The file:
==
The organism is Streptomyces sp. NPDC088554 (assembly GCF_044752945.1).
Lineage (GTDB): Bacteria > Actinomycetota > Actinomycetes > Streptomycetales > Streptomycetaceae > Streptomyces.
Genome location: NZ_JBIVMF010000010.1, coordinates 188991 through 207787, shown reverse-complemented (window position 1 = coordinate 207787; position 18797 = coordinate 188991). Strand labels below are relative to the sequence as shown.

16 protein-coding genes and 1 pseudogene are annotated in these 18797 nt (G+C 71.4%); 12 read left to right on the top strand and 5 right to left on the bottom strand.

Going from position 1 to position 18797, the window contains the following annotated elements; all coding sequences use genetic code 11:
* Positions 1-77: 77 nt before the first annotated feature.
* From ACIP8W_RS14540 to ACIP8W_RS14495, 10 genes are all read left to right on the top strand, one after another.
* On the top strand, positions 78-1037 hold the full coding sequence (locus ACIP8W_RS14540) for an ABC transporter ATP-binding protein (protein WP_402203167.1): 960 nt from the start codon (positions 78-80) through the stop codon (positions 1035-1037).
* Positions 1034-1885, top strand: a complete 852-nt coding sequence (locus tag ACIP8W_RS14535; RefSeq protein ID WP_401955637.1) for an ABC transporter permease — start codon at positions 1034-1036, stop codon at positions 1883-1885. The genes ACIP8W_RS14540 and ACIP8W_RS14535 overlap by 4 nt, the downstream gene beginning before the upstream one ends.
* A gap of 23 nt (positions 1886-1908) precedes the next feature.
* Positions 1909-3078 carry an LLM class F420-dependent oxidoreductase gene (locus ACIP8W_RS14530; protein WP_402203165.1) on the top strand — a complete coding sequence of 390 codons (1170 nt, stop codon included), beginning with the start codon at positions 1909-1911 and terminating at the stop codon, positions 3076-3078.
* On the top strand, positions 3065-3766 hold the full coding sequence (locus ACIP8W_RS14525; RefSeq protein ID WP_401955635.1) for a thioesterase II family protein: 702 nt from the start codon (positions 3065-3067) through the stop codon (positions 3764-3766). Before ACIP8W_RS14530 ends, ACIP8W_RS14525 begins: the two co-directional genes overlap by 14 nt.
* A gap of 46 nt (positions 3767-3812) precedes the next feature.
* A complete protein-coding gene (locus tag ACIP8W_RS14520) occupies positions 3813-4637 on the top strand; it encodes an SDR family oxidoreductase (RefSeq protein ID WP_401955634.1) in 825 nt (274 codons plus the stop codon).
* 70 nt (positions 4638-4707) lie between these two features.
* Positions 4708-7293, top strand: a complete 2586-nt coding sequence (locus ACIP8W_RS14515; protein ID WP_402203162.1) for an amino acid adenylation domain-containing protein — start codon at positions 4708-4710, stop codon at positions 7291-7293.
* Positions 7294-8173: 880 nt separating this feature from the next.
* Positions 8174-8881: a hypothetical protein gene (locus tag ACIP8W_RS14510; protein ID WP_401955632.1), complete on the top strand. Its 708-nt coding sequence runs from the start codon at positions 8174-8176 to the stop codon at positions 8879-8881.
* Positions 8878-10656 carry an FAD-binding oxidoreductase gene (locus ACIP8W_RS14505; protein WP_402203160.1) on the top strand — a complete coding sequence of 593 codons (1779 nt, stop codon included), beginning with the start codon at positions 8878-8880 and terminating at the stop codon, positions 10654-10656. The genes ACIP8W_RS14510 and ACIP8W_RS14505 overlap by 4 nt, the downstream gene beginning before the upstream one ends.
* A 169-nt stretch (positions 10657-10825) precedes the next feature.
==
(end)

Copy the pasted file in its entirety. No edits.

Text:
The organism is Streptomyces sp. NPDC088554 (assembly GCF_044752945.1).
Lineage (GTDB): Bacteria > Actinomycetota > Actinomycetes > Streptomycetales > Streptomycetaceae > Streptomyces.
Genome location: NZ_JBIVMF010000010.1, coordinates 188991 through 207787, shown reverse-complemented (window position 1 = coordinate 207787; position 18797 = coordinate 188991). Strand labels below are relative to the sequence as shown.

16 protein-coding genes and 1 pseudogene are annotated in these 18797 nt (G+C 71.4%); 12 read left to right on the top strand and 5 right to left on the bottom strand.

Going from position 1 to position 18797, the window contains the following annotated elements; all coding sequences use genetic code 11:
* Positions 1-77: 77 nt before the first annotated feature.
* From ACIP8W_RS14540 to ACIP8W_RS14495, 10 genes are all read left to right on the top strand, one after another.
* On the top strand, positions 78-1037 hold the full coding sequence (locus ACIP8W_RS14540) for an ABC transporter ATP-binding protein (protein WP_402203167.1): 960 nt from the start codon (positions 78-80) through the stop codon (positions 1035-1037).
* Positions 1034-1885, top strand: a complete 852-nt coding sequence (locus tag ACIP8W_RS14535; RefSeq protein ID WP_401955637.1) for an ABC transporter permease — start codon at positions 1034-1036, stop codon at positions 1883-1885. The genes ACIP8W_RS14540 and ACIP8W_RS14535 overlap by 4 nt, the downstream gene beginning before the upstream one ends.
* A gap of 23 nt (positions 1886-1908) precedes the next feature.
* Positions 1909-3078 carry an LLM class F420-dependent oxidoreductase gene (locus ACIP8W_RS14530; protein WP_402203165.1) on the top strand — a complete coding sequence of 390 codons (1170 nt, stop codon included), beginning with the start codon at positions 1909-1911 and terminating at the stop codon, positions 3076-3078.
* On the top strand, positions 3065-3766 hold the full coding sequence (locus ACIP8W_RS14525; RefSeq protein ID WP_401955635.1) for a thioesterase II family protein: 702 nt from the start codon (positions 3065-3067) through the stop codon (positions 3764-3766). Before ACIP8W_RS14530 ends, ACIP8W_RS14525 begins: the two co-directional genes overlap by 14 nt.
* A gap of 46 nt (positions 3767-3812) precedes the next feature.
* A complete protein-coding gene (locus tag ACIP8W_RS14520) occupies positions 3813-4637 on the top strand; it encodes an SDR family oxidoreductase (RefSeq protein ID WP_401955634.1) in 825 nt (274 codons plus the stop codon).
* 70 nt (positions 4638-4707) lie between these two features.
* Positions 4708-7293, top strand: a complete 2586-nt coding sequence (locus ACIP8W_RS14515; protein ID WP_402203162.1) for an amino acid adenylation domain-containing protein — start codon at positions 4708-4710, stop codon at positions 7291-7293.
* Positions 7294-8173: 880 nt separating this feature from the next.
* Positions 8174-8881: a hypothetical protein gene (locus tag ACIP8W_RS14510; protein ID WP_401955632.1), complete on the top strand. Its 708-nt coding sequence runs from the start codon at positions 8174-8176 to the stop codon at positions 8879-8881.
* Positions 8878-10656 carry an FAD-binding oxidoreductase gene (locus ACIP8W_RS14505; protein WP_402203160.1) on the top strand — a complete coding sequence of 593 codons (1779 nt, stop codon included), beginning with the start codon at positions 8878-8880 and terminating at the stop codon, positions 10654-10656. The genes ACIP8W_RS14510 and ACIP8W_RS14505 overlap by 4 nt, the downstream gene beginning before the upstream one ends.
* A 169-nt stretch (positions 10657-10825) precedes the next feature.